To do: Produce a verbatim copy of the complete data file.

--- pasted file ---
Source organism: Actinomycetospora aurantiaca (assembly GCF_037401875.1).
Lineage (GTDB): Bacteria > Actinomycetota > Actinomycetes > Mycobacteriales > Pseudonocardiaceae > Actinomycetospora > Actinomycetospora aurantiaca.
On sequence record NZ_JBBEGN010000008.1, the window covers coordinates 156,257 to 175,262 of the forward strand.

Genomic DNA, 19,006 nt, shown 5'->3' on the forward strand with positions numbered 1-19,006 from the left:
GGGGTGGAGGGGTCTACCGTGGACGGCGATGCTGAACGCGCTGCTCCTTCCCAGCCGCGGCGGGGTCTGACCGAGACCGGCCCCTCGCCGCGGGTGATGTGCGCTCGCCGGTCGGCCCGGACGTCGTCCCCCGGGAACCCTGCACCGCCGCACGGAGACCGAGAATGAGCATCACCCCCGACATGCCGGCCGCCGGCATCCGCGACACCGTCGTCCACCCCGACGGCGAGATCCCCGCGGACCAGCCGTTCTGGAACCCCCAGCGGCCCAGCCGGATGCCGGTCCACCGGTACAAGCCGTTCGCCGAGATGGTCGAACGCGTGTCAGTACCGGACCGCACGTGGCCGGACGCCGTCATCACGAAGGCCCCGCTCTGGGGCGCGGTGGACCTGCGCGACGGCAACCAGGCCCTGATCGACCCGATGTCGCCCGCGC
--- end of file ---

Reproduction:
Source organism: Actinomycetospora aurantiaca (assembly GCF_037401875.1).
Lineage (GTDB): Bacteria > Actinomycetota > Actinomycetes > Mycobacteriales > Pseudonocardiaceae > Actinomycetospora > Actinomycetospora aurantiaca.
On sequence record NZ_JBBEGN010000008.1, the window covers coordinates 156,257 to 175,262 of the forward strand.

Genomic DNA, 19,006 nt, shown 5'->3' on the forward strand with positions numbered 1-19,006 from the left:
GGGGTGGAGGGGTCTACCGTGGACGGCGATGCTGAACGCGCTGCTCCTTCCCAGCCGCGGCGGGGTCTGACCGAGACCGGCCCCTCGCCGCGGGTGATGTGCGCTCGCCGGTCGGCCCGGACGTCGTCCCCCGGGAACCCTGCACCGCCGCACGGAGACCGAGAATGAGCATCACCCCCGACATGCCGGCCGCCGGCATCCGCGACACCGTCGTCCACCCCGACGGCGAGATCCCCGCGGACCAGCCGTTCTGGAACCCCCAGCGGCCCAGCCGGATGCCGGTCCACCGGTACAAGCCGTTCGCCGAGATGGTCGAACGCGTGTCAGTACCGGACCGCACGTGGCCGGACGCCGTCATCACGAAGGCCCCGCTCTGGGGCGCGGTGGACCTGCGCGACGGCAACCAGGCCCTGATCGACCCGATGTCGCCCGCGC